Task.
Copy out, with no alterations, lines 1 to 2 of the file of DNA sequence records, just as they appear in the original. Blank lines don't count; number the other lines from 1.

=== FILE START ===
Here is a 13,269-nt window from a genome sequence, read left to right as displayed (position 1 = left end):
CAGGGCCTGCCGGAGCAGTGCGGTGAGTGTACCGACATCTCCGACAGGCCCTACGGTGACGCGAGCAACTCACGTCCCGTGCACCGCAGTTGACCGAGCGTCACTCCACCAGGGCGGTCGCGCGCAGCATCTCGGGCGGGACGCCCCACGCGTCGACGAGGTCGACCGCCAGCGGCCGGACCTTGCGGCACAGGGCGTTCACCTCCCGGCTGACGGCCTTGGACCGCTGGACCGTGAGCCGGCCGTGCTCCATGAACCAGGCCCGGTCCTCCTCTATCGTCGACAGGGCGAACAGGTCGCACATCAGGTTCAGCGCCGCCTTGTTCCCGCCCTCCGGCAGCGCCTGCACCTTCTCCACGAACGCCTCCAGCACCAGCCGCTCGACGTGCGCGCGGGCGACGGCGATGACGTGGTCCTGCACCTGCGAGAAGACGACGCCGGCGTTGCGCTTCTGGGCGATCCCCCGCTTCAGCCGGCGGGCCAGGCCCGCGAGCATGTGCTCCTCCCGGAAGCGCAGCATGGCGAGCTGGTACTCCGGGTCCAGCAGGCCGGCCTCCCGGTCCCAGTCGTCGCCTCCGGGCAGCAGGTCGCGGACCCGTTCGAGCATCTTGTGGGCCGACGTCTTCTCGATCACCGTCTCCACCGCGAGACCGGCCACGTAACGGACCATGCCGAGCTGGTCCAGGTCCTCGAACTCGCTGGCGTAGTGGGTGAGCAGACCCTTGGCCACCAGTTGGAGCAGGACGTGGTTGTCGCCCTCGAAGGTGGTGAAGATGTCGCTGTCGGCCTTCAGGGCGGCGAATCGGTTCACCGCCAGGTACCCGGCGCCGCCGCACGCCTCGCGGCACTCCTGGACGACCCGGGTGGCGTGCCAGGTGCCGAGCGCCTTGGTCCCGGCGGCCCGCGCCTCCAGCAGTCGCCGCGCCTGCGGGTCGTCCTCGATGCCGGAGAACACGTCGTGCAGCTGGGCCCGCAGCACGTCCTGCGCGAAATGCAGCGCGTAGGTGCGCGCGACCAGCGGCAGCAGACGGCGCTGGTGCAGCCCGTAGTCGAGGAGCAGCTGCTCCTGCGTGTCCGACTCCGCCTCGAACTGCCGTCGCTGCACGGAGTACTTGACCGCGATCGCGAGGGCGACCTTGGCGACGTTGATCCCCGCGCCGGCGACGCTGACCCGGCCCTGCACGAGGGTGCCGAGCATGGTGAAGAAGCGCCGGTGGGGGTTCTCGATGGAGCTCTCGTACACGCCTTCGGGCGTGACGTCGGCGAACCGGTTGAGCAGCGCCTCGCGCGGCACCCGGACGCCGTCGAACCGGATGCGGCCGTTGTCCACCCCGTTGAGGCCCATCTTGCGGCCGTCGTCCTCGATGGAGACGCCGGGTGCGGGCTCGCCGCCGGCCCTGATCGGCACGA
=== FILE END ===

Here is a 13,269-nt window from a genome sequence, read left to right as displayed (position 1 = left end):
CAGGGCCTGCCGGAGCAGTGCGGTGAGTGTACCGACATCTCCGACAGGCCCTACGGTGACGCGAGCAACTCACGTCCCGTGCACCGCAGTTGACCGAGCGTCACTCCACCAGGGCGGTCGCGCGCAGCATCTCGGGCGGGACGCCCCACGCGTCGACGAGGTCGACCGCCAGCGGCCGGACCTTGCGGCACAGGGCGTTCACCTCCCGGCTGACGGCCTTGGACCGCTGGACCGTGAGCCGGCCGTGCTCCATGAACCAGGCCCGGTCCTCCTCTATCGTCGACAGGGCGAACAGGTCGCACATCAGGTTCAGCGCCGCCTTGTTCCCGCCCTCCGGCAGCGCCTGCACCTTCTCCACGAACGCCTCCAGCACCAGCCGCTCGACGTGCGCGCGGGCGACGGCGATGACGTGGTCCTGCACCTGCGAGAAGACGACGCCGGCGTTGCGCTTCTGGGCGATCCCCCGCTTCAGCCGGCGGGCCAGGCCCGCGAGCATGTGCTCCTCCCGGAAGCGCAGCATGGCGAGCTGGTACTCCGGGTCCAGCAGGCCGGCCTCCCGGTCCCAGTCGTCGCCTCCGGGCAGCAGGTCGCGGACCCGTTCGAGCATCTTGTGGGCCGACGTCTTCTCGATCACCGTCTCCACCGCGAGACCGGCCACGTAACGGACCATGCCGAGCTGGTCCAGGTCCTCGAACTCGCTGGCGTAGTGGGTGAGCAGACCCTTGGCCACCAGTTGGAGCAGGACGTGGTTGTCGCCCTCGAAGGTGGTGAAGATGTCGCTGTCGGCCTTCAGGGCGGCGAATCGGTTCACCGCCAGGTACCCGGCGCCGCCGCACGCCTCGCGGCACTCCTGGACGACCCGGGTGGCGTGCCAGGTGCCGAGCGCCTTGGTCCCGGCGGCCCGCGCCTCCAGCAGTCGCCGCGCCTGCGGGTCGTCCTCGATGCCGGAGAACACGTCGTGCAGCTGGGCCCGCAGCACGTCCTGCGCGAAATGCAGCGCGTAGGTGCGCGCGACCAGCGGCAGCAGACGGCGCTGGTGCAGCCCGTAGTCGAGGAGCAGCTGCTCCTGCGTGTCCGACTCCGCCTCGAACTGCCGTCGCTGCACGGAGTACTTGACCGCGATCGCGAGGGCGACCTTGGCGACGTTGATCCCCGCGCCGGCGACGCTGACCCGGCCCTGCACGAGGGTGCCGAGCATGGTGAAGAAGCGCCGGTGGGGGTTCTCGATGGAGCTCTCGTACACGCCTTCGGGCGTGACGTCGGCGAACCGGTTGAGCAGCGCCTCGCGCGGCACCCGGACGCCGTCGAACCGGATGCGGCCGTTGTCCACCCCGTTGAGGCCCATCTTGCGGCCGTCGTCCTCGATGGAGACGCCGGGTGCGGGCTCGCCGCCGGCCCTGATCGGCACGA